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One in Ten Dogs Suffers from Heart Disease

Although it is common for people in today's fitness-minded society to monitor their own cardiovascular health, pet owners nationwide should be concerned about the cardiovascular health of another member of the household: their dog. Unsuspecting dog owners may not be aware that their pets are susceptible to forms of heart disease which can be fatal. Just as humans take preventive steps to ward off health problems, dog owners can play a vital role in managing the cardiovascular health of their pet by making regular visits to their family veterinarian. "Waiting until a dog displays signs of illness may mean a serious health risk for the dog and a greater expense for the owner," says Dr. Tom Dougherty, President, of the Minnesota Veterinary Medical Association. "So when it comes to heart disease, the best way to ensure your dog's health is to be prepared. That means taking your dog for a physical examination at least once a year."

Heart Disease in Dogs: a Matter of Life and Death Studies show that about one in 10 dogs seen by veterinarians suffers from heart disease that can lead to heart failure. Of these, approximately 22 percent suffer from moderate to severe heart failure, 56 percent have mild signs and the remainder have no outward signs of the disease. Heart failure results from the heart's inability to pump blood at the rate required to meet the body's needs. While the heart compensates by continuing to work harder to pump blood, the result is that the heart suffers even more. Although some forms of heart failure in dogs have no visible signs, heart disease can be diagnosed through a clinical examination by a veterinarian. Owners of dogs with mild to moderate signs of heart failure typically report that their pets experience coughing, lethargy and difficulty in breathing. Severe heart failure is characterized by difficulty in breathing (even at rest), fainting, profound intolerance to exercise, loss of appetite and weight loss. A veterinarian can confirm heart failure in a dog through diagnostic tests and, depending on the severity of the condition, may recommend a treatment schedule. "When a heart murmur is detected in your dog, your veterinarian will recommend a schedule of regular visits and prescribe treatment that can help keep your dog's heart healthy," advised Dr. Dougherty. "Although heart failure can occur in any dog, some breeds that may be particularly prone to heart failure include Poodles, Cocker Spaniels, English Springer Spaniels, Irish Wolfhounds, Great Danes, German Shepherds, Saint Bernards, Doberman Pinchers and English Mastiffs. That's why it's important to see your family veterinarian on a routine basis and have your dog examined for evidence of heart disease."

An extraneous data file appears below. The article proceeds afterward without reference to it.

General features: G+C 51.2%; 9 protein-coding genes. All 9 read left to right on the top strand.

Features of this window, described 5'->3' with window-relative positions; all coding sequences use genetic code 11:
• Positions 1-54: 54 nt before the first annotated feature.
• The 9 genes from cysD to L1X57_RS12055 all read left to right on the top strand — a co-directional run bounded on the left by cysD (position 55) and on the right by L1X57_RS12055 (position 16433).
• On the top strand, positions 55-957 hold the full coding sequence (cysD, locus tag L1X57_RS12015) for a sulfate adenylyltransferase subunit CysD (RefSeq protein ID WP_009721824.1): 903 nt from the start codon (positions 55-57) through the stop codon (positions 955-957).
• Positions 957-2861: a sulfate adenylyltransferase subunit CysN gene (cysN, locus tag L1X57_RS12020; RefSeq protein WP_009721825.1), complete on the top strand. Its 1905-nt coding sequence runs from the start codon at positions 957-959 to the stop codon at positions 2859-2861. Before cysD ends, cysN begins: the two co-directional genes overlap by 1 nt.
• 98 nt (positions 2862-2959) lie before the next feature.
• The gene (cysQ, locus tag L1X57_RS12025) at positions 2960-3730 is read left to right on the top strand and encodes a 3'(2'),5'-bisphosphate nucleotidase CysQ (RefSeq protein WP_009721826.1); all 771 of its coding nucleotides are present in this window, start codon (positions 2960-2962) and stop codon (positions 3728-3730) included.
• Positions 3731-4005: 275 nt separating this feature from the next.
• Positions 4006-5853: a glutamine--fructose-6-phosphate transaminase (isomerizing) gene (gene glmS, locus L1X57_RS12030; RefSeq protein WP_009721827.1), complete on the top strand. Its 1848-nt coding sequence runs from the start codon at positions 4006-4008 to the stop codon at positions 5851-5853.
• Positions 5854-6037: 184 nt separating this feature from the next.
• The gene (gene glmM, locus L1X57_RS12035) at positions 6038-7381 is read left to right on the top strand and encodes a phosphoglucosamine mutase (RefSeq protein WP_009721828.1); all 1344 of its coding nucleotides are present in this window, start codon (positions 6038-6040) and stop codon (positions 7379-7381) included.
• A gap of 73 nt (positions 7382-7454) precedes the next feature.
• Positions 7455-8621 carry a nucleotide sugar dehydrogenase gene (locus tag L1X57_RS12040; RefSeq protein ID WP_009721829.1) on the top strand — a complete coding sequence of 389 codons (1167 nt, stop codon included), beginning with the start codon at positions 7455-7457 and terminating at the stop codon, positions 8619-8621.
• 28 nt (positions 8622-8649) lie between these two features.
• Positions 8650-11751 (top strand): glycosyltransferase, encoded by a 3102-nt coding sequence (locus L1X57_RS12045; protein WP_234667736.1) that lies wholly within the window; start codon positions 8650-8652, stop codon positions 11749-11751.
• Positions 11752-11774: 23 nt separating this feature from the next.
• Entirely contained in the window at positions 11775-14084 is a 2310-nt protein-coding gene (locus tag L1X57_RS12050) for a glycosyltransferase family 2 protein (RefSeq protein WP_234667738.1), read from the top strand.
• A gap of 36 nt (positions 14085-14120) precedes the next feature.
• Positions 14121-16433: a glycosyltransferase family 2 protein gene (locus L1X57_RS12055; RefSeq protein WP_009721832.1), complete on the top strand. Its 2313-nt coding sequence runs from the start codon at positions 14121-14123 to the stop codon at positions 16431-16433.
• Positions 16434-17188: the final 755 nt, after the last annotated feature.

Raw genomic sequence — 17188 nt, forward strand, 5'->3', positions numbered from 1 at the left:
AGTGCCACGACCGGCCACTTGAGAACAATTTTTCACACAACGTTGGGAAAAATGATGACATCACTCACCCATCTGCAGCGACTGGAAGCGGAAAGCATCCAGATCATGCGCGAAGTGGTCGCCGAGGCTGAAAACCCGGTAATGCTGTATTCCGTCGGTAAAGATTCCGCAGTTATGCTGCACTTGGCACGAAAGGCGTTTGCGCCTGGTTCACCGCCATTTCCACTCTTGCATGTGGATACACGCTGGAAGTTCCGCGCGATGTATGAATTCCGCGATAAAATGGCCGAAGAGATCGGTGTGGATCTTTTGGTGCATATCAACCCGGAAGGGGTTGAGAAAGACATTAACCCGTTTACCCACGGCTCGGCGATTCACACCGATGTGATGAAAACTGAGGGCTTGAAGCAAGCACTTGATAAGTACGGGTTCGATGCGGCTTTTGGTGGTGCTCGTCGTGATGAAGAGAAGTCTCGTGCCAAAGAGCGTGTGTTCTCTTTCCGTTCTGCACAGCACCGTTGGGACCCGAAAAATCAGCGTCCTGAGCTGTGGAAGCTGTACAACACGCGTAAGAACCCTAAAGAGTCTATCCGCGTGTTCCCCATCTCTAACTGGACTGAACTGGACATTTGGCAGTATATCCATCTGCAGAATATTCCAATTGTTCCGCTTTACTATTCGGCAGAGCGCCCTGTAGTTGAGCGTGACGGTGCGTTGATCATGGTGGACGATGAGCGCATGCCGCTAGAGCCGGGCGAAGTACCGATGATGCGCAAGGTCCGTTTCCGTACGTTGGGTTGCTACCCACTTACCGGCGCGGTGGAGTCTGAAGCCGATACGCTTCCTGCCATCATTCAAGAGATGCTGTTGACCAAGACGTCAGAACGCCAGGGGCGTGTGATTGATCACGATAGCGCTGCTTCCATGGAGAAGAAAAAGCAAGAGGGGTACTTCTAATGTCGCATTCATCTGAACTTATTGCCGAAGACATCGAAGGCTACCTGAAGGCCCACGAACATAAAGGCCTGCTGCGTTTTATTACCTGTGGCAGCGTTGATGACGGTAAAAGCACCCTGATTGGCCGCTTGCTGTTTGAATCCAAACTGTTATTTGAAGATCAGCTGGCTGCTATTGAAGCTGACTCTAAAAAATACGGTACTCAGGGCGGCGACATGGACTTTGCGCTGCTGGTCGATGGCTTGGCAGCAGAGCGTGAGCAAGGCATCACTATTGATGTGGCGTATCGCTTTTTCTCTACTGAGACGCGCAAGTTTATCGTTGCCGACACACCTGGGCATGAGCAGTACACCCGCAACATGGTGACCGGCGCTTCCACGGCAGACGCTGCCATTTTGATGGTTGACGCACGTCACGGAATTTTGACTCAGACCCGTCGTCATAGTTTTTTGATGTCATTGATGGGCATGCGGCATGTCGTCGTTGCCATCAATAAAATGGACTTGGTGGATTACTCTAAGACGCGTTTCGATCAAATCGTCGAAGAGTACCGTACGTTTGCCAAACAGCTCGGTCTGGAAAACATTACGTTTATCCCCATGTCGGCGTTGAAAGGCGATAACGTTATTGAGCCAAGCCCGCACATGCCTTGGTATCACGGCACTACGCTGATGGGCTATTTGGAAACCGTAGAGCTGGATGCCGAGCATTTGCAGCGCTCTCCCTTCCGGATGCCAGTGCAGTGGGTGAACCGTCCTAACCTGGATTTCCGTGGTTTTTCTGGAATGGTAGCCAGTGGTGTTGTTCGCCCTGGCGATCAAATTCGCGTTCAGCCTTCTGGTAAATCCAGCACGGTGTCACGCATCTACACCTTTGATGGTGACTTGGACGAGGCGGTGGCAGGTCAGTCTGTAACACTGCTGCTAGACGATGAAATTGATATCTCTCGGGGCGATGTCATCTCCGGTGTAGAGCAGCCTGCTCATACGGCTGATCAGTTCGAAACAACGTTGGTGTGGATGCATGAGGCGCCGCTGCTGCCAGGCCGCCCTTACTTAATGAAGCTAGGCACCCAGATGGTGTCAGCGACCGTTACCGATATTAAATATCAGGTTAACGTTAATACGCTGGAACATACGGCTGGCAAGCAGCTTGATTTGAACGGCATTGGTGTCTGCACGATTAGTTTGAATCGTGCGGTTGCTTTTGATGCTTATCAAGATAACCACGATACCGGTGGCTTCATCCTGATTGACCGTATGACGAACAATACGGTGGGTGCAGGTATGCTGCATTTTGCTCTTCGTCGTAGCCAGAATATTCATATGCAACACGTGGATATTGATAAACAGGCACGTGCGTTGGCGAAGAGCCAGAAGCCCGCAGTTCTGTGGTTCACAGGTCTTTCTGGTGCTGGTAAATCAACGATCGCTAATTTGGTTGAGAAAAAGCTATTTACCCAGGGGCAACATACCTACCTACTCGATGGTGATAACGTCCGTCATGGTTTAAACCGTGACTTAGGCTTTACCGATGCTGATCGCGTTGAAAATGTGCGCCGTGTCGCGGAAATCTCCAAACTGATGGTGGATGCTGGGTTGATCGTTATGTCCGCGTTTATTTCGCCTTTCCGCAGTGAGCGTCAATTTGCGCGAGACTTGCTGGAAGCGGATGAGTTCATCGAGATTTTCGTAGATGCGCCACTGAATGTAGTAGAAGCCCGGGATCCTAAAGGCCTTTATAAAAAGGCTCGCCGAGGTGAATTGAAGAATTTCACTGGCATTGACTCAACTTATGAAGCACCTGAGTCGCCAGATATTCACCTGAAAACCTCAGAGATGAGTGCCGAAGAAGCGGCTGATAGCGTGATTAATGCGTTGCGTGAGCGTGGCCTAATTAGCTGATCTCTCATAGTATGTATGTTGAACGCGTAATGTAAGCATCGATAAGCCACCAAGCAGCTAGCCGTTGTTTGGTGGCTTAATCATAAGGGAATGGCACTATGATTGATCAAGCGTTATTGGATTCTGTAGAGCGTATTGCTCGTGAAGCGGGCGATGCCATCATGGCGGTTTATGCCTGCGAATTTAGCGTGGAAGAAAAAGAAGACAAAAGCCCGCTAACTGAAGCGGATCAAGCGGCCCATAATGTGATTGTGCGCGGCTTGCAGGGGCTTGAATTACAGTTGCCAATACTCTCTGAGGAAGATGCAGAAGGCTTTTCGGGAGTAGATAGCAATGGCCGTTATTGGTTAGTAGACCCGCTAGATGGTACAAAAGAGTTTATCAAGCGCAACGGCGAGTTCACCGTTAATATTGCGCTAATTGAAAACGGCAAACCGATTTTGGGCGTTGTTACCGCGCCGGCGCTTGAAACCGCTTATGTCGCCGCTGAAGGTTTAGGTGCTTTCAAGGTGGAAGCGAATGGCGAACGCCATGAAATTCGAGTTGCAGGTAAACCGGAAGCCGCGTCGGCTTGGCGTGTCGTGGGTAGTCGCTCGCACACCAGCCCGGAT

Protect! Your Dog! From Heartworm Disease Another common cause of heart disease in dogs is the heartworm parasite Dirofilaria immitis, which can severely affect a dog's heart, lungs and blood vessels. When a dog is bitten by a mosquito carrying infective heartworm larvae, worms mature in the dog's tissues and they migrate to the heart and pulmonary arteries where they can grow up to 14 inches in length. Heartworms invade the heart, lungs and other vital organs, and if left untreated, can be fatal. The tell-tale signs of heartworm disease - fatigue, chronic cough and loss of appetite - may not appear until the disease is very advanced. Treatment of advanced heartworm disease is risky to the pet and expensive for the owner. Prevention is the key to protecting a dog from heartworm disease. It is best to take a dog to a veterinarian at least once a year for a blood test to determine if the dog is infected. Ask your veterinarian how easy prevention can be.

Routine Visits to a Veterinarian Help Ensure a Healthy Dog! Whether healthy or showing signs of old age, it is important that every dog is checked regularly by a veterinarian (at least once a year). In addition to being able to detect and prescribe treatments for heart disease, a veterinarian can give pet owners valuable advice on exercise, nutrition and preventive care that can help keep a dog in top shape. By playing it safe and protecting a dog's heart and overall health through proper care and veterinary supervision, pet owners can reap the rewards of love and affection from their dogs for many years to come.

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Minnesota Veterinary Medical Association
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